Alaska Supreme Court Opinions made Available by Touch N' Go Systems and Bright Solutions

Touch N' Go, the DeskTop In-and-Out Board makes your office run smoother. Visit Touch N' Go's Website.
  This site is possible because of the following site sponsors. Please support them with your business.

You can search the entire site. or go to the recent opinions, or the chronological or subject indices.

Bradford v. First National Bank of Anchorage (2/21/97), 932 P 2d 256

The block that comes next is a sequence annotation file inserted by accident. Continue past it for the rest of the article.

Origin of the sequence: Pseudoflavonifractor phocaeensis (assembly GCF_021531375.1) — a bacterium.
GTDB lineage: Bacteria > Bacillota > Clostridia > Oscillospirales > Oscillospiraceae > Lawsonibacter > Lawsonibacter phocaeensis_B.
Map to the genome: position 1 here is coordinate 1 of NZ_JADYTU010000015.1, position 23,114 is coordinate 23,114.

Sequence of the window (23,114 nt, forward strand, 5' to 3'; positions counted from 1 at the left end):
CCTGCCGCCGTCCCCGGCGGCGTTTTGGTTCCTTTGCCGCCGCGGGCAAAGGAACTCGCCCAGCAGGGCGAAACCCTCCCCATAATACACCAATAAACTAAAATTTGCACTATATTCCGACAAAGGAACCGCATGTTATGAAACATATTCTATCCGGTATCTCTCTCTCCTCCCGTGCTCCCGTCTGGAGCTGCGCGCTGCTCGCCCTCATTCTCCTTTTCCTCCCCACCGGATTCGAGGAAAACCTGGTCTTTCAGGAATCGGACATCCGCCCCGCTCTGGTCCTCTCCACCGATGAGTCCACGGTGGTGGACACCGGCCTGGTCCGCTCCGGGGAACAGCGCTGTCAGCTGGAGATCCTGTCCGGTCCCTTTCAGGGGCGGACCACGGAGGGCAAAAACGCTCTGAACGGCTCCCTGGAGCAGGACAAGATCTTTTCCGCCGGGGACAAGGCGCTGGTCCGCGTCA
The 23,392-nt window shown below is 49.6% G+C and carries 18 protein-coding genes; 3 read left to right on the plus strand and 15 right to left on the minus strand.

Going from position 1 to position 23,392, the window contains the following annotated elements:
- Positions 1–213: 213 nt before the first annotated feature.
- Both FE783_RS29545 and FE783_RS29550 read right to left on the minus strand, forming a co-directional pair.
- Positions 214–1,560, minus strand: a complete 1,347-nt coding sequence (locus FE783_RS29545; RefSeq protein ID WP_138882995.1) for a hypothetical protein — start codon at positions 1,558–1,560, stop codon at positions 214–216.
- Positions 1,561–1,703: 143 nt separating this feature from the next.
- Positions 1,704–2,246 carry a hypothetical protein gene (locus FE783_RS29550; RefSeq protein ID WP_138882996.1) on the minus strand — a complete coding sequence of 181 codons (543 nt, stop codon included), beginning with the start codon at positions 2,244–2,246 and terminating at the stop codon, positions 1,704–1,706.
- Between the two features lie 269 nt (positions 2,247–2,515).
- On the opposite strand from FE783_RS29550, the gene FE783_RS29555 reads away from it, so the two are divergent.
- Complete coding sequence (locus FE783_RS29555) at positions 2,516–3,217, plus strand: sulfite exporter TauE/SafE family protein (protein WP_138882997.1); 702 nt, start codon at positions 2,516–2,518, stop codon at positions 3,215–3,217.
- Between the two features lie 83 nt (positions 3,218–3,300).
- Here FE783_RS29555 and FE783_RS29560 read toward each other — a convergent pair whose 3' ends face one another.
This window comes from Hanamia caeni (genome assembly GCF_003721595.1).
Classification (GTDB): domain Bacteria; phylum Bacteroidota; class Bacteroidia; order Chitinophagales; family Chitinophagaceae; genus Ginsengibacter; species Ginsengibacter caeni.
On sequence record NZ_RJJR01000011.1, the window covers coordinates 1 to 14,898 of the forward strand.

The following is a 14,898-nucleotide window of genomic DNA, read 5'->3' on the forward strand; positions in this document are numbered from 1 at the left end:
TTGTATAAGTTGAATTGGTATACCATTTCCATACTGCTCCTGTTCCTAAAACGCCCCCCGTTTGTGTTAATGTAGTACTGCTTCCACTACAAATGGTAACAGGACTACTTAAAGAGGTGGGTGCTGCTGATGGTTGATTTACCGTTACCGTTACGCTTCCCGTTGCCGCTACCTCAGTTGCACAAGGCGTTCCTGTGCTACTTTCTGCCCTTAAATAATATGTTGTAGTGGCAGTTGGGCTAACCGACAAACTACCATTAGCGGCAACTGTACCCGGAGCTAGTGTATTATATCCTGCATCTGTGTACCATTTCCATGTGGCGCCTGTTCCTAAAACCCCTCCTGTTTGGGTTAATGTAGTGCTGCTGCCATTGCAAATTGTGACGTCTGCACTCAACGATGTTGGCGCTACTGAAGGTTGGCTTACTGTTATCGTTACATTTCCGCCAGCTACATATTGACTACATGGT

Notice: This opinion is subject to formal correction before publication in the Pacific Reporter. Readers are requested to bring errors to the attention of the Clerk of the Appellate Courts, 303 K Street, Anchorage, Alaska 99501, telephone (907) 264-0607, fax (907) 264-0878. THE SUPREME COURT OF THE STATE OF ALASKA GEORGE H. BRADFORD and ) ELIZABETH BRADFORD, ) Supreme Court Nos. S-7323/7503 ) Appellants/ ) Cross-Appellees, ) Superior Court No. ) 3KN-94-645 CI v. ) ) O P I N I O N FIRST NATIONAL BANK OF ) ANCHORAGE, indenture trustee ) [No. 4786 - February 21, 1997] and bondholder, ) ) Appellee/ ) Cross-Appellant, ) ______________________________) Appeal from the Superior Court of the State of Alaska, Third Judicial District, Kenai, Jonathan H. Link, Judge. Appearances: Kenneth J. Cusack, Cusack & Knowles, P.L.L.C., Seattle, Washington, for Appellants/Cross-Appellees. John R. Beard, Anchorage, for Appellee/Cross-Appellant. Before: Compton, Chief Justice, Rabinowitz, Eastaugh, and Fabe, Justices. [Matthews, Justice, not participating.] FABE, Justice. I. INTRODUCTION The First National Bank of Anchorage (First National) brought an action against the 4M 2B Investors partnership (4M 2B) and each of 4M 2B's past and present general partners to collect the unpaid balance of a loan it made to 4M 2B. George H. Bradford and Elizabeth Bradford, two of 4M 2B's eleven original general partners, appeal from the superior court's judgment against them in that action. First National cross-appeals the superior court's decision to award it only a portion of the attorney's fees that it incurred in attempting to collect the debt. We affirm the judgment against the Bradfords and reverse and remand the award of attorney's fees. II. FACTS AND PROCEEDINGS The Bradfords, along with four other couples and one individual, formed 4M 2B in 1983 to build, operate, and own the Peninsula Center Mall in Soldotna. To finance this project, the partnership borrowed $3 million from the Alaska Industrial Development Authority (AIDA). AIDA made this loan pursuant to a loan agreement (Loan Agreement) setting forth the general terms of 4M 2B's obligation, a promissory note (1983 Note) stating the interest rate and monthly payments on the loan, and a deed of trust and security agreement providing the shopping center as security for the debt. AIDA raised the money that it loaned to 4M 2B by issuing a $3 million tax-free revenue bond (1983 Bond). The repayment terms of the 1983 Bond were identical to those of the 1983 Note. Payments on the bond, however, were limited to the loan payments made to AIDA by 4M 2B. AIDA sold the bond to First National and, under a trust indenture (Indenture), also appointed First National trustee of the bond. To provide First National with security for the bond, AIDA transferred its interest in 4M 2B's promissory note and deed of trust to First National. In addition, the individual partners in 4M 2B personally guaranteed the bond debt. In 1985 the Bradfords and another couple, James C. Benson and Sandra K. Benson, withdrew from the 4M 2B partnership. Under an agreement with the continuing partners (Assumption Agreement), the Bradfords relinquished "their entire interest in the partnership"in consideration of the "distribution to them by the partnership of certain real property." The continuing partners agreed to "assume and . . . satisfy all debts and liabilities of the old partnership"and promised to "indemnify and hold the Retiring Partners harmless from all such debts and liabilities." 4M 2B notified First National of this change in the partnership on July 1, 1985, enclosing a copy of the withdrawal agreement. In 1986, 4M 2B signed a modification agreement that lowered the interest rate and monthly payments that it was required to make on the loan made to it by AIDA. The continuing partners of 4M 2B signed this modification agreement, but the Bradfords and the Bensons did not. To account for the modified loan repayment terms, AIDA, First National, and 4M 2B agreed to modify the Indenture. Pursuant to the modified Indenture, AIDA cancelled and replaced the 1983 Bond with a "revenue refunding bond"(1986 Bond). The terms of the 1986 Bond reflected the 1986 modification of the interest rate and repayment terms of the loan. In August 1989 AIDA and First National again agreed with 4M 2B to refinance the loan. The continuing partners in 4M 2B signed a new promissory note (1989 Note), and AIDA issued another revenue refunding bond (1989 Bond) to cancel and replace the 1986 Bond. As part of this refinancing, 4M 2B provided additional real property as security for the new note. In 1992, four more partners in 4M 2B retired. At the same time, one new partner joined the three remaining partners to continue the partnership. 4M 2B stopped making payments on the loan in February 1994, and in May 1994, First National sent a notice of default to 4M 2B, the three original continuing partners, and the four partners who retired in 1992. The notice declared the outstanding principal and interest to be immediately due and payable and warned that First National would take "steps . . . to enforce the personal liability of the borrower and partners of the borrower and to protect and enforce the interests in property securing payment of the note." On June 13, 1994, First National brought suit against 4M 2B and each past and present partner. First National also joined other defendants with claims against the real property securing the promissory note. In the suit, First National sought judgment for the entire amount of the debt, enforcement of its right in the property securing the loan, and recovery of certain costs. On September 28, 1994, 4M 2B filed for bankruptcy protection, and on January 9, 1995, three of the four continuing partners and all of the partners who retired in 1992 also filed petitions for bankruptcy. First National moved for summary judgment against the Bradfords, the Bensons, and the one continuing partner who had not filed for bankruptcy. The superior court granted this motion on March 19, 1995. First National then moved for entry of final judgment against the Bradfords and the Bensons under Civil Rule 54(b). After first denying this motion, the court reconsidered and granted the motion, entering judgment against the Bradfords and the Bensons on July 31, 1995. (EN1) The court limited execution on the judgment to the amount by which the outstanding balance of the judgment exceeded $1.4 million, the estimated maximum value of the real property securing the loan. The court later adjusted the judgment to reflect the bankruptcy court's conclusion that the value of the real property was only $1,244,578.59. First National then moved for an award of $95,900 in attorney's fees that it incurred in obtaining judgment against the Bradfords and Bensons and for the relief it secured in bankruptcy court. The superior court awarded First National $35,715 in attorney's fees, the amount attributable to the proceedings in superior court leading to the final judgment. The Bradfords appeal the superior court's grant of First National's motion for summary judgment and entry of final judgment. First National cross-appeals the superior court's decision to award only a portion of the attorney's fees it requested. III. DISCUSSION A. The Bradfords Are Liable as Sureties for 4M 2B's Debt to AIDA. 1. The Bradfords became sureties when they withdrew from 4M 2B. To resolve the question of the Bradfords' liability for the debt to First National, we focus on the Loan Agreement, on the promissory note between 4M 2B and AIDA, and on the agreement the Bradfords made when they withdrew from the partnership. (EN2) We conclude from these documents that upon their withdrawal from 4M 2B, the Bradfords became sureties with respect to the partnership's debt. We base this conclusion on the rule that "[t]he suretyship relation is created where the surety[,] . . . having been one of several principal obligors, one or more of the other co-principals contracts to assume the entire duty of performance." Restatement of Security sec. 83(d) (1941). The Restatement's comment on this clause addresses the precise issue before us: Two persons, after binding themselves as principals, may subsequently change their relations so that between themselves one has the entire duty of performance, that is, so far as they are concerned, they have become principal and surety. A common situation to which the rule stated in this Clause applies is where a partner retires and the old partners assume all the firm obligations. The retiring partner is a surety in respect of the others. Id. sec. 83 cmt. f. (EN3) A creditor is bound by the suretyship relationship created in this way when it receives notice of the assumption agreement between the continuing and retiring partners. Id. sec. 114 cmt. f. We applied this rule in State v. McKinnon, 667 P.2d 1239, 1241-42 & n.4 (Alaska 1983). In that case, two half- brothers entered into a partnership and took out a loan from the State of Alaska. Id. at 1240-41. When the men dissolved the partnership, they signed a termination agreement providing that the partner continuing the business "agreed to assume the obligation of repaying the loan . . . ." Id. at 1242. They notified the State of this agreement. Id. at 1241. We held that the agreement and the notice of the agreement to the creditor changed the withdrawing partner's status from co-obligor to surety. Id. at 1242. When the Bradfords withdrew from 4M 2B in 1985, the continuing partners agreed to "assume and . . . satisfy all debts and liabilities of the old partnership"and to "indemnify and hold the Retiring Partners harmless from all such debts and liabilities." 4M 2B notified First National of this agreement. (EN4) Thus, in light of McKinnon and general surety law, we hold that the Bradfords became sureties for 4M 2B's debt upon their withdrawal from the partnership. The Bradfords argue that they did not "agree to become . . . sureties for the remaining 4M 2B partners' obligation." They assert that, under McKinnon, such an agreement on their part is necessary for the creation of suretyship status. This assertion is not correct. While we noted in McKinnon that the withdrawing partner agreed to remain personally liable for the debt and that the change in status from co-obligor to surety was "consistent with the intent of the parties,"we did not state that such agreement or intent is required to create suretyship status. 667 P.2d at 1242. Indeed, partnership law imposes liability for existing partnership debts on withdrawing partners whether or not they agree to remain personally liable. AS 32.05.310(a). The Assumption Agreement impliedly recognizes this basic rule by providing that the retiring partners will indemnify the Bradfords against their continuing personal liability. 2. The Bradfords' liability as sureties was not discharged. The Bradfords concede that First National did not expressly agree to release them from liability for 4M 2B's note. Instead, they argue that First National impliedly discharged them under AS 32.05.310(b). This section provides: (b) A partner is discharged from an existing liability upon dissolution of the partnership by an agreement to that effect between the partner, the partnership creditor and the person or partnership continuing the business. The agreement may be inferred from the course of dealing between the creditor who has knowledge of the dissolution and the person or partnership continuing the business. The Bradfords argue that First National's failure to notify them of the modifications to the promissory note, to require them to approve those modifications, and to provide them with notice of default supports the inference that First National intended to discharge them. We disagree. As sureties, the Bradfords ceased to be the principal obligors, but they remained liable for the loan upon default. McKinnon, 667 P.2d at 1244. First National had no right of recourse against the Bradfords until the partnership defaulted. Id.; 2 Partnership, supra n.3, sec. 7.14(d), at 7:155. It thus had no obligation or reason to notify them of or secure their approval for the modifications to the loan, nor did it have a duty to give them notice of default. See McKinnon, 667 P.2d at 1241, 1244; Restatement of Security sec. 136 (stating that "the surety's obligation to the creditor is not affected by the creditor's failure to notify him of the principal's default unless such notification is required by the terms of the surety's contract"). First National's course of dealing exclusively with the continuing partners was entirely consistent with the Bradfords' surety status. Therefore, we hold that First National's course of dealing under these circumstances could not as a matter of law support an inference that it intended to discharge the Bradfords. This conclusion is supported by AS 32.05.310(c). That subsection provides: (c) Where a person agrees to assume the existing obligations of a dissolved partnership, the partners whose obligations have been assumed are discharged from liability to a creditor of the partnership who, knowing of the agreement, consents to a material alteration in the nature or time of payment of the obligations. It is this subsection that expressly provides for discharge of a surety. Under this subsection, a surety is discharged only when the creditor "consents to a material alteration in the nature or time of payment of the obligations." AS 32.05.310(c). By implication then, a surety is not discharged when the creditor consents to nonmaterial alterations in the nature or time of payment, regardless of whether the surety has notice or approves of the alteration. The Bradfords acknowledge that subsection (c) does not release them from liability in this case. Thus, they apparently agree that First National's agreement to lower the interest rate and monthly payment on 4M 2B's loan was not the kind of modification of the partnership's obligation that would discharge them. Accepting the Bradfords' argument would therefore require the conclusion that the same course of dealing that specifically does not discharge the Bradfords under subsection (c) does discharge them under subsection (b). Such an interpretation would violate the general rule that this court "interprets each part or section of a statute with every other part or section, so as to create a harmonious whole." Rydwell v. Anchorage Sch. Dist., 864 P.2d 526, 528 (Alaska 1993). The Bradfords rely on cases in which they claim courts found an implied discharge under the section of the Uniform Partnership Act codified at subsection (b). These cases, however, are easily distinguishable because they do not specifically discuss the issue of discharge of a surety. See Wester & Co. v. Nestle, 669 P.2d 1046, 1047-48 (Colo. App. 1983); Victoria Air Conditioning, Inc. v. Southwest Texas Mechanical Insulation Co., 850 S.W.2d 720, 724 (Tex. App. 1993). (EN5) 3. The Bradfords were not discharged under the doctrine of implied waiver. The Bradfords also argue, relying on the same course of dealing described above, that First National impliedly waived its claim for 4M 2B's debt against them. This court recently reiterated the doctrine of implied waiver in Airoulofski v. State, 922 P.2d 889, 894-95 (Alaska 1996): An implied waiver arises where the course of conduct pursued evidences an intention to waive a right, or is inconsistent with any other intention than a waiver, or where neglect to insist upon the right results in prejudice to another party. To prove an implied waiver of a legal right, there must be direct, unequivocal conduct indicating a purpose to abandon or waive the legal right, or acts amounting to an estoppel by the party whose conduct is to be construed as a waiver. Id. at 894 (quoting Milne v. Anderson, 576 P.2d 109, 112 (Alaska 1978)) (citations omitted). The argument based on implied waiver fails for the same reason as the argument under AS 32.05.310(b). As discussed above, First National was bound after notice of the assumption agreement to treat the Bradfords as sureties rather than as principal obligors. Far from the "direct, unequivocal conduct indicating a purpose to abandon"required under the doctrine, First National's actions were entirely consistent with an intent to hold the Bradfords liable as sureties for 4M 2B's debt. Therefore, we hold that the trial court did not err in granting First National's motion for summary judgment and ruling that the Bradfords are liable for 4M 2B's debt under the Loan Agreement. (EN6) B. The Superior Court Did Not Err in Entering Final Judgment against the Bradfords under Civil Rule 54(b). (EN7) The Bradfords argue that even if the trial court properly granted First National's motion for summary judgment, it erred in entering final judgment against them under Civil Rule 54(b). They seek to delay the entry of final judgment against 4M 2B and the partners now in bankruptcy court. Rule 54(b) provides that "when multiple parties are involved [in an action], the court may direct the entry of a final judgment as to one or more but fewer than all of the . . . parties only upon an express determination that there is no just reason for delay and upon an express direction for the entry of judgment." The Bradfords first argue that, while First National "might suffer a delay in collecting on its judgment"because the proceedings against the primary obligors are stayed by the bankruptcy proceedings, the potential delay "is not the sort of hardship which justifies"entry of final judgment under Rule 54(b). This assertion is contrary to our decisions discussing Rule 54(b). In Williams, 890 P.2d at 587, we held specifically that a court could "properly consider"the delay resulting from bankruptcy proceedings in deciding whether to enter a Rule 54(b) judgment. Furthermore, First National was entitled to repayment of the balance of the loan at the time 4M 2B defaulted on it; to force it to wait indefinitely to enforce its right to collect the debt would be to impose exactly the type of hardship Rule 54(b) was designed to avoid. See S & B Mining Co. v. Northern Commercial Co., 813 P.2d 264, 269 (Alaska 1991) (holding delay in collecting debt sufficient hardship to justify entry of final judgment under Rule 54(b)). The Bradfords also contend that they should not be held liable as secondary obligors when First National may still collect from the principal debtors. First National, however, was entitled to judgment against the Bradfords as sureties as soon as the principal obligors defaulted. State v. McKinnon, 667 P.2d 1239, 1244 (Alaska 1983). We hold, therefore, that the trial court was within its discretion in granting First National's motion for entry of final judgment under Rule 54(b). C. The Superior Court Erred in Not Awarding First National the Full Amount of Its Requested Attorney's Fees. First National cross-appeals the trial court's decision to limit its attorney's fees award to the $35,715 "directly attributable to this action." The court excluded $60,185 in attorney's fees attributable to the proceedings in bankruptcy court and to establishing the validity and priority of First National's interest in the property securing the loan. First National argues that under the Loan Agreement the Bradfords undertook to pay all of its reasonable fees regardless of whether they were incurred in bankruptcy court, in securing collateral, or in pursuing its claims against other defendants. The Bradfords argue that they should not be liable for attorney's fees incurred in proceedings where they were not parties. First National bases its claim for attorney's fees solely on contractual provisions, as allowed by Civil Rule 82(a). (EN8) See Gudenau v. Bierria, 868 P.2d 907, 912-13 (Alaska 1994) (concluding that in fixing size of attorney's fee, superior court correctly followed terms of contract providing for reasonable attorney's fees rather than Rule 82). Contractual liability for attorney's fees, as opposed to statutory liability, is a lightly litigated area. See 2 Stuart M. Speiser, Attorneys' Fees sec. 15.19, at 318-19 (1973) ("The answer to the question what persons may be held liable on contractual provisions for payment of attorneys' fees generally seems fairly obvious; and, for that reason, the issue usually is not even discussed in the cases."). Because we find no authority addressing the precise issue before us, we look for guidance to the specific undertaking set forth by the provisions of the Loan Agreement and to the statutes governing the liability of partners for partnership debts. (EN9) The Loan Agreement provides that, in case of default, 4M 2B shall pay, in addition to principal and interest, such further amount as shall be sufficient to cover the reasonable costs and expenses of collection, including a reasonable compensation to the Trustee, its agents, attorney and counsel, and any expenses or liabilities incurred by the Issuer or the Trustee other than through its negligence or bad faith. . . . . In case the Borrower shall fail forthwith to pay such amounts upon demand, the Trustee shall be entitled and empowered to institute any actions or proceedings at law or in equity for the collection of the sums so due and unpaid, and may prosecute any such action or proceeding to judgment or final decree, and may enforce any such judgment or final decree against the Borrower and collect in the manner provided by law out of the property of the Borrower the moneys adjudged or decreed to be payable. These are broad provisions, and the Bradfords do not dispute that they cover the attorney's fees sought by First National in this case. The Bradfords, however, argue that the fees are "a partnership obligation"and that, because the Loan Agreement does not "unambiguously impose liability"upon them under the facts of this case, they should not be held liable. This argument is contrary to the general rule. Under partnership law, "[a]ll partners are liable jointly for . . . debts and obligations of the partnership." AS 32.05.100. (EN10) Once joint liability is imposed, "each partner is considered liable for the full amount of the contract." 2 Partnership, supra n.3, sec. 5.10(b), at 5:71-72 (citing Midwood Development Corp. v. K 12th Associates, 537 N.Y.S.2d 237, 239 (App. Div. 1989)). (EN11) Contrary to the Bradfords' argument, partners are liable for partnership obligations unless the agreement at issue specifically relieves them of liability. We hold, therefore, that the Bradfords are liable for the partnership's obligation to pay First National's reasonable attorney's fees under the terms of the Loan Agreement. (EN12) This conclusion is supported by relevant precedent from this court. In City of Kenai v. McLane, 821 P.2d 717, 719 (Alaska 1991), we determined that an agreement signed by all of the partners of a partnership in their individual capacity imposed personal liability upon each partner. Furthermore, "see[ing] no indication that the parties contracted for limited liability,"we refused to "read such a limitation into their agreement." Id. at 720 (citing Moening v. Alaska Mut. Bank, 751 P.2d 5, 9 (Alaska 1988)). In signing the Loan Agreement, the Bradfords, along with the other partners, undertook to pay the reasonable attorney's fees First National would incur in collecting the debt should 4M 2B default. Their promise as partners was part of the bargain inducing First National to make the loan. When the Bradfords withdrew from the partnership, they gave up their voice in 4M 2B voluntarily and in exchange for consideration. Just as that decision to withdraw did not relieve their liability for 4M 2B's debt, neither did it discharge their other obligations as former partners. Absent a substitute contract in which all the parties agree to discharge the Bradfords, they remain liable for First National's reasonable attorney's fees as provided in the Loan Agreement. (EN13) See Restatement (Second) of Contracts sec. 279(1) (1979) ("A substituted contract is a contract that is itself accepted by the obligee in satisfaction of the obligor's existing duty."). IV. CONCLUSION For the reasons above, we AFFIRM the superior court's grant of First National's motion for summary judgment and entry of final judgment against the Bradfords. We REVERSE the superior court's award of attorney's fees and REMAND to the superior court for award of the entire amount of the attorney's fees requested by First National. ENDNOTES: 1. The final continuing partner filed for bankruptcy before the court granted First National's motion for entry of final judgment. 2. The agreements setting forth the terms of the loan and the partnership form the undisputed basis for deciding this case. The interpretation of contracts is a matter of law which we review de novo. Neal & Co. v. Association of Village Council Presidents Regional Hous. Auth., 895 P.2d 497, 502 (Alaska 1995). 3. See also 2 Alan R. Bromberg and Larry E. Ribstein, Partnership sec. 7.14(d), at 7:154 (1996) (hereinafter Partnership) ("[T]he assuming partners become principal debtors, and the outgoing partner becomes a surety."); Restatement of Suretyship and Guaranty sec. 2 (1995) ("The secondary obligation may be created . . . by contract between an obligor and another person pursuant to which, without a novation, the other person assumes a duty of the obligor to the obligee, with the result that the other person becomes the principal obligor and the original obligor becomes the secondary obligor . . . ."). 4. In a letter to First National, 4M 2B stated that the "Bradford's [sic] have retired from the 4M 2B Partnership." 4M 2B attached to the letter a copy of the agreement by the remaining partners to assume the debts of the partnership. 5. Since the continuing partner in Nestle agreed with the retiring partner to assume the partnership obligations, that case did involve discharge of a surety. 669 P.2d at 1047-48. The court, however, never considered the issue of the withdrawing partner's suretyship status. 6. Because we hold that the Bradfords are liable for the debt to First National under the Loan Agreement, we do not need to consider whether they are also liable under the Guaranty Agreement. 7. We review an entry of judgment under Rule 54(b) for abuse of discretion. Williams v. Mammoth of Alaska, Inc., 890 P.2d 581, 586 (Alaska 1995). 8. Rule 82(a) states that attorney's fees may be provided as "agreed to by the parties . . . ." 9. We review the trial court's interpretation of these contractual provisions and statutes de novo. Neal & Co. v. Association of Council Presidents Regional Hous. Auth., 895 P.2d 497, 502 (Alaska 1995). 10. Courts have held that to enforce this joint liability (as opposed to joint and several liability), the creditor must bring suit against all the partners generally. 2 Partnership, supra n.3, sec. 5.10(b), at 5:71. The Bradfords do not argue that First National has failed to do this. 11. This liability is also limited by a rule, not explicit in the Uniform Partnership Act, but frequently applied by courts, that creditors first exhaust the partnership assets. 2 Partnership, supra n.3, sec. 5.08(e), at 5:59-62. The Bradfords make no argument that First National has failed to do this. 12. Because we decide that the Bradfords are liable for the attorney's fees at issue under the Loan Agreement, we do not address whether they are also liable under the Guaranty Agreement. 13. The Bradfords also argue that since First National did not sue them for breach of the Loan Agreement, "it cannot now avail itself of the terms of that agreement." Since the Bradfords failed to raise this issue in the court below, we decline to review it on appeal. Tommy's Elbow Room, Inc. v. Kavorkian, 754 P.2d 243, 245 n.7 (Alaska 1988).